"Now we are noticing that that has been pushed way back. Some people are coming earlier in the month, and some people are coming every night," he said, adding that the center's food pantry is also seeing a dramatic increase among regular users as well as first-time users.
Beth Chambers, director of Catholic Charities for the greater Boston region, said the number of people coming to the two centers in her area has doubled in the last two years, with an especially high increase in the number of children being served.
The people frequenting the centers are making choices between paying their utilities and buying food, she said.
"We are seeing these tremendous bills where folks have not been able to pay. All of a sudden a utility company will say that they are shutting them off if they don't come up with hundreds or thousands of dollars," she said. "It's a vicious cycle. How do we help if their bills are getting so high?"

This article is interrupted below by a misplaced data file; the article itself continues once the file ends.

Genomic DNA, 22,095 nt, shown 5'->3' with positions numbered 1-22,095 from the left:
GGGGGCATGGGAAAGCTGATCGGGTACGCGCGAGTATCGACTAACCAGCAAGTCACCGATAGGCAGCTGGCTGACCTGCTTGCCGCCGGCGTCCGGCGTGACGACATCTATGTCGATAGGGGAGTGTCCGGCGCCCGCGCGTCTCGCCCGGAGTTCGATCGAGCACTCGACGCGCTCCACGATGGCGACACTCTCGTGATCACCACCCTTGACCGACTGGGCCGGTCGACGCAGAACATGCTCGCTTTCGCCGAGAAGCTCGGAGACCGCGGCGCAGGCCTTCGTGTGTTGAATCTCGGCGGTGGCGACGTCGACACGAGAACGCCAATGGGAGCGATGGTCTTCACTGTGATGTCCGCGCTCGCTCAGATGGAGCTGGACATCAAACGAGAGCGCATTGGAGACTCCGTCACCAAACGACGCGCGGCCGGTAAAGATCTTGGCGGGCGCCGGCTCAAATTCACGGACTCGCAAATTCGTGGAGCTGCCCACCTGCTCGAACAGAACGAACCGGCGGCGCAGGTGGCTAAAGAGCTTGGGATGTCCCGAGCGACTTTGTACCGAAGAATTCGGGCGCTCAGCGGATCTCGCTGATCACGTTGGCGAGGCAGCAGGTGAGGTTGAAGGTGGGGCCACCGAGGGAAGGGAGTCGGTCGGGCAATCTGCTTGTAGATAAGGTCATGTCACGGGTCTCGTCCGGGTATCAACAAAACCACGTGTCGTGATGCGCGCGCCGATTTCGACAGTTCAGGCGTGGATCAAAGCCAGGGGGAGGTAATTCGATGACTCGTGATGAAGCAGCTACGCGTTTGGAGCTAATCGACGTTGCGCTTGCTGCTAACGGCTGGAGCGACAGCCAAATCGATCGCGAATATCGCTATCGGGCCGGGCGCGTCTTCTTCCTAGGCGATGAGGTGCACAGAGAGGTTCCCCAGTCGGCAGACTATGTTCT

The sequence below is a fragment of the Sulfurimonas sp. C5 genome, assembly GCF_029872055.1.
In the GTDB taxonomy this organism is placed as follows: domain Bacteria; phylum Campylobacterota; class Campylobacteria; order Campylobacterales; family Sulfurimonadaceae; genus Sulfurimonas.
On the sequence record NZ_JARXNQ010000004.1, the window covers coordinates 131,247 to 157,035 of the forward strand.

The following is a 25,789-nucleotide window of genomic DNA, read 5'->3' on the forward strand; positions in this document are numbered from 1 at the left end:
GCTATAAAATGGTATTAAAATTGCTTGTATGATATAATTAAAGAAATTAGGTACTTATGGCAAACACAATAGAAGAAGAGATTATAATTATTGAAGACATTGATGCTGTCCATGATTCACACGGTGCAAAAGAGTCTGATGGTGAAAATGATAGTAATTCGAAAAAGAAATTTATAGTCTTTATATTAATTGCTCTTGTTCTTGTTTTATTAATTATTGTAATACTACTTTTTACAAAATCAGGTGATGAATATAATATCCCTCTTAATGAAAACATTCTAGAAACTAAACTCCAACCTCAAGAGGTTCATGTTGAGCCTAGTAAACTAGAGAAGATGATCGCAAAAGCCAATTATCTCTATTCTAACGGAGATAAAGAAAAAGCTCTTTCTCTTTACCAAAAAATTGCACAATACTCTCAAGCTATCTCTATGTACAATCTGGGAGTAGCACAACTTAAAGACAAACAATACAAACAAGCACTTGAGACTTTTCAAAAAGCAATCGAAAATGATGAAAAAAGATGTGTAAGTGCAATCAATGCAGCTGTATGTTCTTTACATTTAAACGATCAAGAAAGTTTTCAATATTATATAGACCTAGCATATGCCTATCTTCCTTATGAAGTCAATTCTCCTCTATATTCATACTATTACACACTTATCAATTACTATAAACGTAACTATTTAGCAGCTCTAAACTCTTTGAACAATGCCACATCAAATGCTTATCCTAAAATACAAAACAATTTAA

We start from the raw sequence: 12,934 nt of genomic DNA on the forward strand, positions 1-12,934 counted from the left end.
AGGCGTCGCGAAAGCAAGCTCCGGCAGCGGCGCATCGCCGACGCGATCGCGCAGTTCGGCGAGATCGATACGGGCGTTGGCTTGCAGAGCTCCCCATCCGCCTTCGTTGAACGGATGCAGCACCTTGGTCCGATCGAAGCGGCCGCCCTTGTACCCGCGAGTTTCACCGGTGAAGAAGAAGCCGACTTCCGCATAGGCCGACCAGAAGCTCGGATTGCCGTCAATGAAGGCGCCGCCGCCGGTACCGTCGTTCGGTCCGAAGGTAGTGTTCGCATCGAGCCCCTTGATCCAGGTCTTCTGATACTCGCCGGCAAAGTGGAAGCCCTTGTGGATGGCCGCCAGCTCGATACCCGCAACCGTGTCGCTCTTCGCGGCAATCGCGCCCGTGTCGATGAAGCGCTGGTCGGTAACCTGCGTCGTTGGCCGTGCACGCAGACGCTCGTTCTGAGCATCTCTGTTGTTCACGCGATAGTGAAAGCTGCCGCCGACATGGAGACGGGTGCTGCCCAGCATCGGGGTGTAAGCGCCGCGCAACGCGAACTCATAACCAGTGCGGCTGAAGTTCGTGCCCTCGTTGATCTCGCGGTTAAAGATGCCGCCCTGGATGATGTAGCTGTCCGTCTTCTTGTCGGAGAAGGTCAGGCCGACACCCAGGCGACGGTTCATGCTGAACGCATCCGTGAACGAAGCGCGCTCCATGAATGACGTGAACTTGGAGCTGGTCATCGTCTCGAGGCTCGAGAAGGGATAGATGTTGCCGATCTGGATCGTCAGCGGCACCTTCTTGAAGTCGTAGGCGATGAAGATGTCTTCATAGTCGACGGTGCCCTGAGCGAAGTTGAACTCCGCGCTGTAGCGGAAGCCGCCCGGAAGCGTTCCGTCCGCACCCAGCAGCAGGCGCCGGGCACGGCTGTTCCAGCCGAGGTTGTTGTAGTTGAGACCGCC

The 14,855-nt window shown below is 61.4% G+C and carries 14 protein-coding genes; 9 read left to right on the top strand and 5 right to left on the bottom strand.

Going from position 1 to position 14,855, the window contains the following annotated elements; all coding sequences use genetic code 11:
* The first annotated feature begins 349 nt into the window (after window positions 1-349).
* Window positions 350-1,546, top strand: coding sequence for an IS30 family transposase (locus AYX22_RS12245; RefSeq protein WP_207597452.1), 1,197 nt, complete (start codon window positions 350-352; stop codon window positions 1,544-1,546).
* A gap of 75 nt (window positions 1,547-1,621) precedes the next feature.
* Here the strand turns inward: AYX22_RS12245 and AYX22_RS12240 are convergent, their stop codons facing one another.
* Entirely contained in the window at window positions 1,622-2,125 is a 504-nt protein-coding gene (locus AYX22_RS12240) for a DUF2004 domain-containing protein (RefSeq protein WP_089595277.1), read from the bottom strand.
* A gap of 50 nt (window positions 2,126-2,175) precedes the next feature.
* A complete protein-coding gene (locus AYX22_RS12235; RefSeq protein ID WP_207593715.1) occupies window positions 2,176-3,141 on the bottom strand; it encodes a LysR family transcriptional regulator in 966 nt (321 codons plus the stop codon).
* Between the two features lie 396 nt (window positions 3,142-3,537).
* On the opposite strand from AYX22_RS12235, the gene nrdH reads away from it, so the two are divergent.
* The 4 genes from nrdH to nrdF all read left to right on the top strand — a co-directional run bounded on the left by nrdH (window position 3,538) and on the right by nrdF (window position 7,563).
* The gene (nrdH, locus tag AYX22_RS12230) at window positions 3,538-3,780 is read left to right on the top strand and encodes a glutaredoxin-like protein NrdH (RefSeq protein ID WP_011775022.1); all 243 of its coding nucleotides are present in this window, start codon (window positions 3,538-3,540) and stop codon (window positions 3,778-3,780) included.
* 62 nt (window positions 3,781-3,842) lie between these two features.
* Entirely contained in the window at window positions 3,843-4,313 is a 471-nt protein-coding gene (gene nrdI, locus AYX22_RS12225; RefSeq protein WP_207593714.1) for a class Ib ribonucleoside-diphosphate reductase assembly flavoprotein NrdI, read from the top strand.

Five years ago Chambers was picking up 3,000 pounds of food per month for the local Catholic Charities' food program. Now she is picking up 3,000-4,000 pounds of food per week. She says that the number of working poor people coming to the pantries is increasing "many fold," especially with winter and Christmas approaching.
Chambers told OSV that in years past, Catholic Charities' grant applications listed its hours as 9 a.m. to 5 p.m., but now, with the ever-increasing number of working people in need, the agency has expanded its hours.
"It's the people who are working that are coming after 5 p.m. for food, utility and mortgage assistance," she said, adding that a lot of the seniors are also "grandparents as parents," meaning they are raising young children on limited incomes.